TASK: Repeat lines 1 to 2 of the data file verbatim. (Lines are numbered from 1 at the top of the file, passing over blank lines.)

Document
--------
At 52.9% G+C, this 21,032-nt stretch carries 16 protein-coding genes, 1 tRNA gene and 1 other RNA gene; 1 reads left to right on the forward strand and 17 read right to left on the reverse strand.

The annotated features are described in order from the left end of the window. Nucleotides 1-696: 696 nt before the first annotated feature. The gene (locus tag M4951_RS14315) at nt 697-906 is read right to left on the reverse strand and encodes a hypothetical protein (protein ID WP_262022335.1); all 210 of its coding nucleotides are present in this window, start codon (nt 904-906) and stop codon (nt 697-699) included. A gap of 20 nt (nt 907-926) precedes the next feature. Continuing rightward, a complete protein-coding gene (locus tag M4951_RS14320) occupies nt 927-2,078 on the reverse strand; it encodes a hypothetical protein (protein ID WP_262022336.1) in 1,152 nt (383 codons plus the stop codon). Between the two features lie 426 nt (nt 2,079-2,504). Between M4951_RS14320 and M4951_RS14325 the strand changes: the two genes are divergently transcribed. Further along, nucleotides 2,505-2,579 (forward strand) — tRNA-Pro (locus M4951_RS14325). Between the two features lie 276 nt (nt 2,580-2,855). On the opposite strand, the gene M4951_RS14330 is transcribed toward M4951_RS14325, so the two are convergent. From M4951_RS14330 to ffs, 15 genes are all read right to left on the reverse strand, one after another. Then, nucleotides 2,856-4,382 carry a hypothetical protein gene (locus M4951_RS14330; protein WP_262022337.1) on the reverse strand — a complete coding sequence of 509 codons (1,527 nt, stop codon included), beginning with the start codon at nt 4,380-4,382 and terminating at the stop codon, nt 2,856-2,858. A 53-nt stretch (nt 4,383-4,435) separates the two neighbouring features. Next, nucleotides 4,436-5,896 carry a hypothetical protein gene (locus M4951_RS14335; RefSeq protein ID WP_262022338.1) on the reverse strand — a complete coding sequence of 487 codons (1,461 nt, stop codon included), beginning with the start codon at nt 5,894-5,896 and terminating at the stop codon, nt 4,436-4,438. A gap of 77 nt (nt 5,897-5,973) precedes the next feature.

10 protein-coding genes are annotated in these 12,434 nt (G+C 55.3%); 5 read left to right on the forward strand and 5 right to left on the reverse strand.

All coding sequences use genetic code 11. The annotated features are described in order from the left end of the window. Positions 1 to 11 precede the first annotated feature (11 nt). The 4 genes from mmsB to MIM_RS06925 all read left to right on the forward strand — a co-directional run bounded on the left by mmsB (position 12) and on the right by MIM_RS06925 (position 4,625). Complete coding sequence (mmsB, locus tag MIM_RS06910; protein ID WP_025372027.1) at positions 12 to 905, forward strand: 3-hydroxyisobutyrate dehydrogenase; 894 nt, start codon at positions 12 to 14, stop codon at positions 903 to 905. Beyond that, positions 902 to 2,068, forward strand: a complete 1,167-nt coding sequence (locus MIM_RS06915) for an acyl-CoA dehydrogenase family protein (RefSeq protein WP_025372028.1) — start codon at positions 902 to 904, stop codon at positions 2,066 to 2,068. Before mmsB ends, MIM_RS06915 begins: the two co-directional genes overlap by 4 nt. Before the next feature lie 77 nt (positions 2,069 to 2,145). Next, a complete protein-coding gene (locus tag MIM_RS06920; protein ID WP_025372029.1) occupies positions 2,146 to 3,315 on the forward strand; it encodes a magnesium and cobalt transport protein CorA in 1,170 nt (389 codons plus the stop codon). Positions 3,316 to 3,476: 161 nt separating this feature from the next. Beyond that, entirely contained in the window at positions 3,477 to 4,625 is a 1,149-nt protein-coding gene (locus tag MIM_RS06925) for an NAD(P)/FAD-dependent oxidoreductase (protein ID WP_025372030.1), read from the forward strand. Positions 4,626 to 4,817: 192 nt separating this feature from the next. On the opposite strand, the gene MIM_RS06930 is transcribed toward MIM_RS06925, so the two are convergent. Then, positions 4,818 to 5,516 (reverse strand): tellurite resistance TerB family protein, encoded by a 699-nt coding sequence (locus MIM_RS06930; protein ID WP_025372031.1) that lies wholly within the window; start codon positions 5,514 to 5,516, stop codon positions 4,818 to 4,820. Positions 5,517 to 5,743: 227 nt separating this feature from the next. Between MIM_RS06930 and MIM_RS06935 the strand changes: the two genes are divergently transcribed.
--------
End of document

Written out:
At 52.9% G+C, this 21,032-nt stretch carries 16 protein-coding genes, 1 tRNA gene and 1 other RNA gene; 1 reads left to right on the forward strand and 17 read right to left on the reverse strand.

The annotated features are described in order from the left end of the window. Nucleotides 1-696: 696 nt before the first annotated feature. The gene (locus tag M4951_RS14315) at nt 697-906 is read right to left on the reverse strand and encodes a hypothetical protein (protein ID WP_262022335.1); all 210 of its coding nucleotides are present in this window, start codon (nt 904-906) and stop codon (nt 697-699) included. A gap of 20 nt (nt 907-926) precedes the next feature. Continuing rightward, a complete protein-coding gene (locus tag M4951_RS14320) occupies nt 927-2,078 on the reverse strand; it encodes a hypothetical protein (protein ID WP_262022336.1) in 1,152 nt (383 codons plus the stop codon). Between the two features lie 426 nt (nt 2,079-2,504). Between M4951_RS14320 and M4951_RS14325 the strand changes: the two genes are divergently transcribed. Further along, nucleotides 2,505-2,579 (forward strand) — tRNA-Pro (locus M4951_RS14325). Between the two features lie 276 nt (nt 2,580-2,855). On the opposite strand, the gene M4951_RS14330 is transcribed toward M4951_RS14325, so the two are convergent. From M4951_RS14330 to ffs, 15 genes are all read right to left on the reverse strand, one after another. Then, nucleotides 2,856-4,382 carry a hypothetical protein gene (locus M4951_RS14330; protein WP_262022337.1) on the reverse strand — a complete coding sequence of 509 codons (1,527 nt, stop codon included), beginning with the start codon at nt 4,380-4,382 and terminating at the stop codon, nt 2,856-2,858. A 53-nt stretch (nt 4,383-4,435) separates the two neighbouring features. Next, nucleotides 4,436-5,896 carry a hypothetical protein gene (locus M4951_RS14335; RefSeq protein ID WP_262022338.1) on the reverse strand — a complete coding sequence of 487 codons (1,461 nt, stop codon included), beginning with the start codon at nt 5,894-5,896 and terminating at the stop codon, nt 4,436-4,438. A gap of 77 nt (nt 5,897-5,973) precedes the next feature.